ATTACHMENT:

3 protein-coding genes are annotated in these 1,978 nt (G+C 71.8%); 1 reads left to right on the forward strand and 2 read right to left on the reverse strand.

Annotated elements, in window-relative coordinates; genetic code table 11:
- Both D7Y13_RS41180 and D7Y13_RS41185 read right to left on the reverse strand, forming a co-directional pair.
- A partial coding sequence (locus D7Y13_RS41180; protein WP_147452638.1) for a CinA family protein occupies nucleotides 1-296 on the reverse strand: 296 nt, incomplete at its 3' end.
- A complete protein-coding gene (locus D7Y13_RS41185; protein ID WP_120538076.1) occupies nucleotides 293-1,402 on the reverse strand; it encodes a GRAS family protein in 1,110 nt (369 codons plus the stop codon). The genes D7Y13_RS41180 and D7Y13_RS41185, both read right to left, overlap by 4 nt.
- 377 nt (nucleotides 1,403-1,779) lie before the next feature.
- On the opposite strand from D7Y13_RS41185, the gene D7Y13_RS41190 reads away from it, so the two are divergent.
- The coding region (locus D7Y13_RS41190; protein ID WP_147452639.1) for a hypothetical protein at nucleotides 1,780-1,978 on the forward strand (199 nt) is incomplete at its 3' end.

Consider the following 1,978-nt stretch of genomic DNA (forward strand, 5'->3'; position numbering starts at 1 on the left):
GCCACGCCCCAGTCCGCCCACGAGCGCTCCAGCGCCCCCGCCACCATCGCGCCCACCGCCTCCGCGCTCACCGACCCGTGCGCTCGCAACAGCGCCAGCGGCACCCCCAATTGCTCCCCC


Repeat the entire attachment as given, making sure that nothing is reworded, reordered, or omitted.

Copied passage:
3 protein-coding genes are annotated in these 1,978 nt (G+C 71.8%); 1 reads left to right on the forward strand and 2 read right to left on the reverse strand.

Annotated elements, in window-relative coordinates; genetic code table 11:
- Both D7Y13_RS41180 and D7Y13_RS41185 read right to left on the reverse strand, forming a co-directional pair.
- A partial coding sequence (locus D7Y13_RS41180; protein WP_147452638.1) for a CinA family protein occupies nucleotides 1-296 on the reverse strand: 296 nt, incomplete at its 3' end.
- A complete protein-coding gene (locus D7Y13_RS41185; protein ID WP_120538076.1) occupies nucleotides 293-1,402 on the reverse strand; it encodes a GRAS family protein in 1,110 nt (369 codons plus the stop codon). The genes D7Y13_RS41180 and D7Y13_RS41185, both read right to left, overlap by 4 nt.
- 377 nt (nucleotides 1,403-1,779) lie before the next feature.
- On the opposite strand from D7Y13_RS41185, the gene D7Y13_RS41190 reads away from it, so the two are divergent.
- The coding region (locus D7Y13_RS41190; protein ID WP_147452639.1) for a hypothetical protein at nucleotides 1,780-1,978 on the forward strand (199 nt) is incomplete at its 3' end.

Consider the following 1,978-nt stretch of genomic DNA (forward strand, 5'->3'; position numbering starts at 1 on the left):
GCCACGCCCCAGTCCGCCCACGAGCGCTCCAGCGCCCCCGCCACCATCGCGCCCACCGCCTCCGCGCTCACCGACCCGTGCGCTCGCAACAGCGCCAGCGGCACCCCCAATTGCTCCCCC